Sceptics have questioned why he entered the political fray back in 2012. Didn’t he know that politics is a numbers game, that he was pitted against political heavyweights, that it is not easy to “fight the system”? But although Fr. Bismarque did not win the Cumbarjua seat, one can view the result in two ways. The jaded, smug view, which even some of his genuine well-wishers took, was “I-told-you-so”; those who had predicted he would lose were, whether they admitted it to themselves or not, glad to be proven right. But viewed another way, the election result also rocked the boat. Although he lost, the vote tally in his favour was not insignificant, bearing in mind he was a first-time candidate. If he would garner such a margin the first time round, what could he have achieved in 2017? I think this must have unnerved his political rivals.

Nevertheless, his legacy should not be allowed to die. Fr. Bismarque was an inspiration to me, for his optimism and positivity despite all the portents of doom and gloom on the political and environmental fronts in Goa. He firmly believed in the democratic process, that politics need not be a dirty game if good, honest citizens entered the fray, if they made their voice heard through the ballot box and through activism. He led by example in fearlessly challenging corruption and irregularities and disastrous planning policies. His optimism rubbed off on everyone who knew him, and I am grateful to him for this gift of Hope. With his death, some of that optimism and hope died as well, at least for me, but we have to get it back again somehow.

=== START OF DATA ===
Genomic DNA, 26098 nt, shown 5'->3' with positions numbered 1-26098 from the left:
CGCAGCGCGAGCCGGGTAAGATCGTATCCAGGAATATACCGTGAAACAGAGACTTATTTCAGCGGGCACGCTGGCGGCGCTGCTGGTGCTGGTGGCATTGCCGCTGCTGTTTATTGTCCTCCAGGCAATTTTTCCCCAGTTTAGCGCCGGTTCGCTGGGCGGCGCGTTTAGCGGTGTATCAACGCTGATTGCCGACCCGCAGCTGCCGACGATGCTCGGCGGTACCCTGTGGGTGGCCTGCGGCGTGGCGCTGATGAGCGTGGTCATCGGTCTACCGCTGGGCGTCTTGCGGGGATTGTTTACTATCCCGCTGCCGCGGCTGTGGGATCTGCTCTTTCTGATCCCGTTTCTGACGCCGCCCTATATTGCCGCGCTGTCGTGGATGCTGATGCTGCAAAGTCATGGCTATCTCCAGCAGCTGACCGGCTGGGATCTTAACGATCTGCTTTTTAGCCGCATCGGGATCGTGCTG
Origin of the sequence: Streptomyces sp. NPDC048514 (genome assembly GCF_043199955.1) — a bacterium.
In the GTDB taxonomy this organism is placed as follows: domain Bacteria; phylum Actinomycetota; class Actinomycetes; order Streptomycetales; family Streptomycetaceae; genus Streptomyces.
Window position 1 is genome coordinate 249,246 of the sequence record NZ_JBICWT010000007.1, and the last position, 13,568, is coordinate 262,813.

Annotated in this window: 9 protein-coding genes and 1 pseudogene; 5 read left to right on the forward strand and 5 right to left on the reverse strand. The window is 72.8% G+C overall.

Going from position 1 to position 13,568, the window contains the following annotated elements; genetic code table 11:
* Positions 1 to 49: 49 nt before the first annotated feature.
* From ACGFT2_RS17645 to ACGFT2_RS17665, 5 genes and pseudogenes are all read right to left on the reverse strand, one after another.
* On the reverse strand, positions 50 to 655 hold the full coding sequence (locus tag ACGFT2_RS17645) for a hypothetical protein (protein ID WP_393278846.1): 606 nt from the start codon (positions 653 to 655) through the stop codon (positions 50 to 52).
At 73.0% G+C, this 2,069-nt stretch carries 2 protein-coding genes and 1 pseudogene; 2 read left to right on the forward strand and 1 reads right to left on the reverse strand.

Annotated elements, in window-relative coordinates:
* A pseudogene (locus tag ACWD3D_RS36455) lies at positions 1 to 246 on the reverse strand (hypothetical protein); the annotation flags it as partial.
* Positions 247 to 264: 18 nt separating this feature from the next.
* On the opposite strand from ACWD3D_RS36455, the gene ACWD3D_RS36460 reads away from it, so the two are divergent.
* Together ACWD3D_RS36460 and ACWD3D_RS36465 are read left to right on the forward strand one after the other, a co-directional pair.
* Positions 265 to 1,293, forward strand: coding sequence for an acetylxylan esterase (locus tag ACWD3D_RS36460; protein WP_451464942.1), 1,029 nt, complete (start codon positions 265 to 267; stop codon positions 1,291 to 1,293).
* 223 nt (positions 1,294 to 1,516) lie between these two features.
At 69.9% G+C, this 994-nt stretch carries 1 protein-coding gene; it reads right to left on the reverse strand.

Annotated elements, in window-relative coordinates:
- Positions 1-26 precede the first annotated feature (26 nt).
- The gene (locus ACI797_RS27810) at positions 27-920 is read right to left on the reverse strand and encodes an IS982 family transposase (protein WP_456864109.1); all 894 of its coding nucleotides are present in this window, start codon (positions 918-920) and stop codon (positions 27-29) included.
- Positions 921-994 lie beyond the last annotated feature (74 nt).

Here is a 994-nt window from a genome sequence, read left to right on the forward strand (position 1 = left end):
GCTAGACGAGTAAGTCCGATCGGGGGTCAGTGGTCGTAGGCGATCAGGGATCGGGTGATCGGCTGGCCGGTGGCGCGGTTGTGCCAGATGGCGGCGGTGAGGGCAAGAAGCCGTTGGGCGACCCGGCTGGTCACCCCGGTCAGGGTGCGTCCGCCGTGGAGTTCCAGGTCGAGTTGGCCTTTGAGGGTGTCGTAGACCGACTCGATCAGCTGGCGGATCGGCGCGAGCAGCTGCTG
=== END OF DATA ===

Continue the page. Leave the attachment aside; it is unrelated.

Many scoffed at his Kindness Manifesto as too philosophical, as empty platitudes out of sync with on-the-ground issues. But he was driving at something much deeper, much more revolutionary, which went to the core of our collective mindset. In his Manifesto, rather than another predictable list of promises, he was asking us to change, to treat each other, all living beings and the environment with Kindness. He asked us to pledge to “Be Kindness, live Kindness; to be Kind to ourselves, to others and to the environment.”

This strong belief in our inherent limitless capacity for Goodness and Kindness, is something for which I will always remember Fr. Bismarque. And every time I think of him, I shall try to renew the pledge I made during his Cumbarjua trail. If more of us also do this, his legacy will live on.

This is the Festival of Light. Last year, an inspirational Light was cruelly snuffed out and snatched from us. But we can each be those lights, and spread the light. Watching from above, this would gladden Fr. Bismarque’s soul more than anything else.

(An edited version of this article was published on 06 November 2016 in my weekend column ‘On the Upbeat’ in the Panorama section of the Navhind Times Goa India)